If you haven’t heard, Automation Anywhere has a new digital assistant product: AARI. AARI stands for Automation Anywhere Robotic Interface. Think of AARI as an application that provides new interfaces for humans and bots to collaborate on work. Gone are the days of having to provision Control Room access for everyone in the organization, or having to set up schedules for certain bots that would regularly execute only to sit and wait for input files from humans. AARI provides 3 distinct interfaces for interacting with bots:
Built-in plugins for applications that enable users to engage with bots directly from the applications they are already working in.
The applications currently supported include Microsoft Excel, Salesforce, and Google Sheets.
Bots executed through AARI Apps are run on unattended bot runners – so they would not execute directly on the triggering-user’s workstation.
Customizable forms that enable users to engage directly with bots at runtime.
These forms enable users to provide bots with details that the bot may need for processing, information to a specific case to process, or correction of data before report generation may begin.
Bots executed through AARI Desktop are run on attended bot runners – so they execute directly on the triggering-user’s workstation.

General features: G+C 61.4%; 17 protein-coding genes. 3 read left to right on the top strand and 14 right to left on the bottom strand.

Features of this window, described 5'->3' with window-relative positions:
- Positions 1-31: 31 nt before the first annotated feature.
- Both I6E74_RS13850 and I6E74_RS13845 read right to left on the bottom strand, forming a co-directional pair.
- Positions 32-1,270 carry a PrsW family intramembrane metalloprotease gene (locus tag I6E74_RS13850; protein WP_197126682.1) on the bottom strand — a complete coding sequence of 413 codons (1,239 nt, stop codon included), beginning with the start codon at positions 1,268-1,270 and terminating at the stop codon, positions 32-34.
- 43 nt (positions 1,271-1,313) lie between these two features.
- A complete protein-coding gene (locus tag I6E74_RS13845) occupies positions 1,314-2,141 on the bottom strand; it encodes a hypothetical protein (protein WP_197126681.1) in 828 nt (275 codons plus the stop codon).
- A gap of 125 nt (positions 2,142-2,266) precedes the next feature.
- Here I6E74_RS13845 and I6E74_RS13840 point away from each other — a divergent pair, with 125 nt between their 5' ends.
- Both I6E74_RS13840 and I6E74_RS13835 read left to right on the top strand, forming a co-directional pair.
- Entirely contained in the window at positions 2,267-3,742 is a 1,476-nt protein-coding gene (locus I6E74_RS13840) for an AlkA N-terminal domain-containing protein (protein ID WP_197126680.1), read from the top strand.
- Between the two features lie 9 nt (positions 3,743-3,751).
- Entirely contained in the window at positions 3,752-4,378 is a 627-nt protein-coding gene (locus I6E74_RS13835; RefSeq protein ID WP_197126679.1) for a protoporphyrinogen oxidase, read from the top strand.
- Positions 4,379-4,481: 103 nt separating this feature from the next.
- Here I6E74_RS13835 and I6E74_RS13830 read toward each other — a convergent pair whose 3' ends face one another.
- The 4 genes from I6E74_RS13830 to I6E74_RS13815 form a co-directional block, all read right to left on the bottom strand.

AARI Desktop is commonly used in situations where a triggering-user may need to pay attention to something else while the bot runs – i.e. a call center rep being able to pay closer attention to the call at hand while the bot operates.
A collaborative web interface for humans and bots to work together – passing data from one to the other.
AARI Web requests are a combination of bots, custom forms, and a custom process – all of which work together to map data from bot to human, and human to bot until the process is completed.
Bots executed through AARI Web are run on unattended bot runners – using a device pool.
As bots complete their tasks and their related process has executed, additional human tasks may be required as defined by the process – including, but not limited to, escalating the human task to a user’s manager should conditions merit an escalation.
Example: A bot used in financial services has identified that the transaction amount is above a pre-defined $ threshold, as such – manager approval is required for processing to complete.
Hopefully, you found this AARI Tech Talk helpful. With bots and human’s being able to work more naturally together, many organizations have been excited about the prospect of automating RPA use cases that weren’t previously considered due to their “human-in-the-loop” nature. With a greater understanding of AARI, how do you see AARI fitting into the automation initiatives of your organization? Are new opportunities for automation now available due to enhanced human engagement?